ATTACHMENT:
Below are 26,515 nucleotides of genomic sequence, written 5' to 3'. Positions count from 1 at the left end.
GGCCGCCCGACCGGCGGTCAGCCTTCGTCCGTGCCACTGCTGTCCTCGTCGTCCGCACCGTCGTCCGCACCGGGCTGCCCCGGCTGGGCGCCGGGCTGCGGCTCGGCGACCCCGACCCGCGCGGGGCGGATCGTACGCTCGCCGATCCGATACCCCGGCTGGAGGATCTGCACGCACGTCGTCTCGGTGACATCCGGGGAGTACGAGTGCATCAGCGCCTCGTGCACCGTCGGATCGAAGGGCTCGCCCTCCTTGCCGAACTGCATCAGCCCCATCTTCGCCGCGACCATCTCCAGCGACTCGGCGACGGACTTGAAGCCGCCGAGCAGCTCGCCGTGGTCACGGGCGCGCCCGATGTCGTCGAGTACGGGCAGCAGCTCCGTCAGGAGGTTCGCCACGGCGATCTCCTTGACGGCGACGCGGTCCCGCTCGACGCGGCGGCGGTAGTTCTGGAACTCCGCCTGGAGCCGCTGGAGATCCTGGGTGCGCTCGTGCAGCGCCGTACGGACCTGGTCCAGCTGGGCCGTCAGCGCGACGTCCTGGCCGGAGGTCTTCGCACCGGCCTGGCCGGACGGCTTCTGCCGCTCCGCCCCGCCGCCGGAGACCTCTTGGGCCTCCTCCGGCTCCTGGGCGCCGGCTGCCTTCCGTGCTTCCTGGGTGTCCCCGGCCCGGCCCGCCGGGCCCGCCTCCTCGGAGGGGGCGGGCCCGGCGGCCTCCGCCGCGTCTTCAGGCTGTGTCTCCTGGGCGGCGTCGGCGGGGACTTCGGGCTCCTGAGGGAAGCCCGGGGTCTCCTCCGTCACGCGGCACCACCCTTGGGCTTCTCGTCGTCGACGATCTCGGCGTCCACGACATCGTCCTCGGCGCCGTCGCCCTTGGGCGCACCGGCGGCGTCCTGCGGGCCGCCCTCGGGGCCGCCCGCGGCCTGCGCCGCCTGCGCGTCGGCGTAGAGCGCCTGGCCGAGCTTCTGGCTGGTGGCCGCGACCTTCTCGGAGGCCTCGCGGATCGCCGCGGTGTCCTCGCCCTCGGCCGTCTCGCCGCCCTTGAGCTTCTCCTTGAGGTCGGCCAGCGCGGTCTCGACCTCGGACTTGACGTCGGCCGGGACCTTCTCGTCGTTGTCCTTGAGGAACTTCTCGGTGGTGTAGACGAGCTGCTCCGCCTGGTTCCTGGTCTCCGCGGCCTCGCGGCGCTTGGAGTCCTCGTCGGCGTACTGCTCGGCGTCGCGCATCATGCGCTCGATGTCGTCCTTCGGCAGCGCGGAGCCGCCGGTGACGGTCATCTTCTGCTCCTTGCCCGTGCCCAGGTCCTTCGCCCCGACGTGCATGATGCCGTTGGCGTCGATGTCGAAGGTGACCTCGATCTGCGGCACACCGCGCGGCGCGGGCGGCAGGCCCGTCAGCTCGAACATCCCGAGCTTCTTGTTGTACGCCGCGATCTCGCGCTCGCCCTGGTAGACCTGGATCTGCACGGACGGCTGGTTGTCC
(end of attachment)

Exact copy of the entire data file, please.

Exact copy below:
Below are 26,515 nucleotides of genomic sequence, written 5' to 3'. Positions count from 1 at the left end.
GGCCGCCCGACCGGCGGTCAGCCTTCGTCCGTGCCACTGCTGTCCTCGTCGTCCGCACCGTCGTCCGCACCGGGCTGCCCCGGCTGGGCGCCGGGCTGCGGCTCGGCGACCCCGACCCGCGCGGGGCGGATCGTACGCTCGCCGATCCGATACCCCGGCTGGAGGATCTGCACGCACGTCGTCTCGGTGACATCCGGGGAGTACGAGTGCATCAGCGCCTCGTGCACCGTCGGATCGAAGGGCTCGCCCTCCTTGCCGAACTGCATCAGCCCCATCTTCGCCGCGACCATCTCCAGCGACTCGGCGACGGACTTGAAGCCGCCGAGCAGCTCGCCGTGGTCACGGGCGCGCCCGATGTCGTCGAGTACGGGCAGCAGCTCCGTCAGGAGGTTCGCCACGGCGATCTCCTTGACGGCGACGCGGTCCCGCTCGACGCGGCGGCGGTAGTTCTGGAACTCCGCCTGGAGCCGCTGGAGATCCTGGGTGCGCTCGTGCAGCGCCGTACGGACCTGGTCCAGCTGGGCCGTCAGCGCGACGTCCTGGCCGGAGGTCTTCGCACCGGCCTGGCCGGACGGCTTCTGCCGCTCCGCCCCGCCGCCGGAGACCTCTTGGGCCTCCTCCGGCTCCTGGGCGCCGGCTGCCTTCCGTGCTTCCTGGGTGTCCCCGGCCCGGCCCGCCGGGCCCGCCTCCTCGGAGGGGGCGGGCCCGGCGGCCTCCGCCGCGTCTTCAGGCTGTGTCTCCTGGGCGGCGTCGGCGGGGACTTCGGGCTCCTGAGGGAAGCCCGGGGTCTCCTCCGTCACGCGGCACCACCCTTGGGCTTCTCGTCGTCGACGATCTCGGCGTCCACGACATCGTCCTCGGCGCCGTCGCCCTTGGGCGCACCGGCGGCGTCCTGCGGGCCGCCCTCGGGGCCGCCCGCGGCCTGCGCCGCCTGCGCGTCGGCGTAGAGCGCCTGGCCGAGCTTCTGGCTGGTGGCCGCGACCTTCTCGGAGGCCTCGCGGATCGCCGCGGTGTCCTCGCCCTCGGCCGTCTCGCCGCCCTTGAGCTTCTCCTTGAGGTCGGCCAGCGCGGTCTCGACCTCGGACTTGACGTCGGCCGGGACCTTCTCGTCGTTGTCCTTGAGGAACTTCTCGGTGGTGTAGACGAGCTGCTCCGCCTGGTTCCTGGTCTCCGCGGCCTCGCGGCGCTTGGAGTCCTCGTCGGCGTACTGCTCGGCGTCGCGCATCATGCGCTCGATGTCGTCCTTCGGCAGCGCGGAGCCGCCGGTGACGGTCATCTTCTGCTCCTTGCCCGTGCCCAGGTCCTTCGCCCCGACGTGCATGATGCCGTTGGCGTCGATGTCGAAGGTGACCTCGATCTGCGGCACACCGCGCGGCGCGGGCGGCAGGCCCGTCAGCTCGAACATCCCGAGCTTCTTGTTGTACGCCGCGATCTCGCGCTCGCCCTGGTAGACCTGGATCTGCACGGACGGCTGGTTGTCC